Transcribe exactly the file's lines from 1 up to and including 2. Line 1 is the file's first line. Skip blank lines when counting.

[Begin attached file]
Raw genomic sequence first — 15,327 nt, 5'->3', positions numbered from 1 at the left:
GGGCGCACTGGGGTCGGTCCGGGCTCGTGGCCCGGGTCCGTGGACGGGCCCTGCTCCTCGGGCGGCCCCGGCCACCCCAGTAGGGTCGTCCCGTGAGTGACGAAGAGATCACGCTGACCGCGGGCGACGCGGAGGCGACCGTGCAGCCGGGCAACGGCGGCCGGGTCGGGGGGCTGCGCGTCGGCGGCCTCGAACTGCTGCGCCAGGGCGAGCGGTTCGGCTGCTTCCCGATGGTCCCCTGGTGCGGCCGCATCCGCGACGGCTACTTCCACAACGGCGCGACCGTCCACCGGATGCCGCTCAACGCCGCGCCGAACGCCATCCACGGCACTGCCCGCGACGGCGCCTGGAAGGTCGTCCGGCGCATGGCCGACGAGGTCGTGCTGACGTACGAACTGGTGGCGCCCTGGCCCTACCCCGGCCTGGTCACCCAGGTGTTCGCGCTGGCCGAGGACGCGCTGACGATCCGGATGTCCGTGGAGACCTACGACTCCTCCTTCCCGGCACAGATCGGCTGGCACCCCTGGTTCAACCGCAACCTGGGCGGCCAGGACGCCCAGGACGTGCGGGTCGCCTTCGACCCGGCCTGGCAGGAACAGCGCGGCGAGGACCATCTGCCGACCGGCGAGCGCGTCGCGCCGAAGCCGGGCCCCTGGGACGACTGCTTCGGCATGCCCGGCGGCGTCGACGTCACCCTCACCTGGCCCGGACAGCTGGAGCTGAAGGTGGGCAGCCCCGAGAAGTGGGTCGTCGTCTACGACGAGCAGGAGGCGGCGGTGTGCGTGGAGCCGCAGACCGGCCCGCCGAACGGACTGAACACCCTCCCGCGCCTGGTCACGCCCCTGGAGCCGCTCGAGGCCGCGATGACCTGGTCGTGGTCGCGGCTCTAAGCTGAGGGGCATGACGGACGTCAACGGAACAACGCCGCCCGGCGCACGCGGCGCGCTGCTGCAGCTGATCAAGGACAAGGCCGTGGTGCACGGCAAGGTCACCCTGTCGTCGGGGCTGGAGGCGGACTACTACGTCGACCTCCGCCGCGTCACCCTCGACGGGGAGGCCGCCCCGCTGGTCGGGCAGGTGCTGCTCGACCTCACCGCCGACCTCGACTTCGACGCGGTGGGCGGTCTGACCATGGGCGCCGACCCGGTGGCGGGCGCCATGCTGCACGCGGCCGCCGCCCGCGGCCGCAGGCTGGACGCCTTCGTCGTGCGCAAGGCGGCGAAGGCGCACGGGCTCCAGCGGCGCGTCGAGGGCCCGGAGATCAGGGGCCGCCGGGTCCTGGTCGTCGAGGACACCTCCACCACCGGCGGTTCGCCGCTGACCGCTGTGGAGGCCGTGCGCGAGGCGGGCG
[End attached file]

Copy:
Raw genomic sequence first — 15,327 nt, 5'->3', positions numbered from 1 at the left:
GGGCGCACTGGGGTCGGTCCGGGCTCGTGGCCCGGGTCCGTGGACGGGCCCTGCTCCTCGGGCGGCCCCGGCCACCCCAGTAGGGTCGTCCCGTGAGTGACGAAGAGATCACGCTGACCGCGGGCGACGCGGAGGCGACCGTGCAGCCGGGCAACGGCGGCCGGGTCGGGGGGCTGCGCGTCGGCGGCCTCGAACTGCTGCGCCAGGGCGAGCGGTTCGGCTGCTTCCCGATGGTCCCCTGGTGCGGCCGCATCCGCGACGGCTACTTCCACAACGGCGCGACCGTCCACCGGATGCCGCTCAACGCCGCGCCGAACGCCATCCACGGCACTGCCCGCGACGGCGCCTGGAAGGTCGTCCGGCGCATGGCCGACGAGGTCGTGCTGACGTACGAACTGGTGGCGCCCTGGCCCTACCCCGGCCTGGTCACCCAGGTGTTCGCGCTGGCCGAGGACGCGCTGACGATCCGGATGTCCGTGGAGACCTACGACTCCTCCTTCCCGGCACAGATCGGCTGGCACCCCTGGTTCAACCGCAACCTGGGCGGCCAGGACGCCCAGGACGTGCGGGTCGCCTTCGACCCGGCCTGGCAGGAACAGCGCGGCGAGGACCATCTGCCGACCGGCGAGCGCGTCGCGCCGAAGCCGGGCCCCTGGGACGACTGCTTCGGCATGCCCGGCGGCGTCGACGTCACCCTCACCTGGCCCGGACAGCTGGAGCTGAAGGTGGGCAGCCCCGAGAAGTGGGTCGTCGTCTACGACGAGCAGGAGGCGGCGGTGTGCGTGGAGCCGCAGACCGGCCCGCCGAACGGACTGAACACCCTCCCGCGCCTGGTCACGCCCCTGGAGCCGCTCGAGGCCGCGATGACCTGGTCGTGGTCGCGGCTCTAAGCTGAGGGGCATGACGGACGTCAACGGAACAACGCCGCCCGGCGCACGCGGCGCGCTGCTGCAGCTGATCAAGGACAAGGCCGTGGTGCACGGCAAGGTCACCCTGTCGTCGGGGCTGGAGGCGGACTACTACGTCGACCTCCGCCGCGTCACCCTCGACGGGGAGGCCGCCCCGCTGGTCGGGCAGGTGCTGCTCGACCTCACCGCCGACCTCGACTTCGACGCGGTGGGCGGTCTGACCATGGGCGCCGACCCGGTGGCGGGCGCCATGCTGCACGCGGCCGCCGCCCGCGGCCGCAGGCTGGACGCCTTCGTCGTGCGCAAGGCGGCGAAGGCGCACGGGCTCCAGCGGCGCGTCGAGGGCCCGGAGATCAGGGGCCGCCGGGTCCTGGTCGTCGAGGACACCTCCACCACCGGCGGTTCGCCGCTGACCGCTGTGGAGGCCGTGCGCGAGGCGGGCG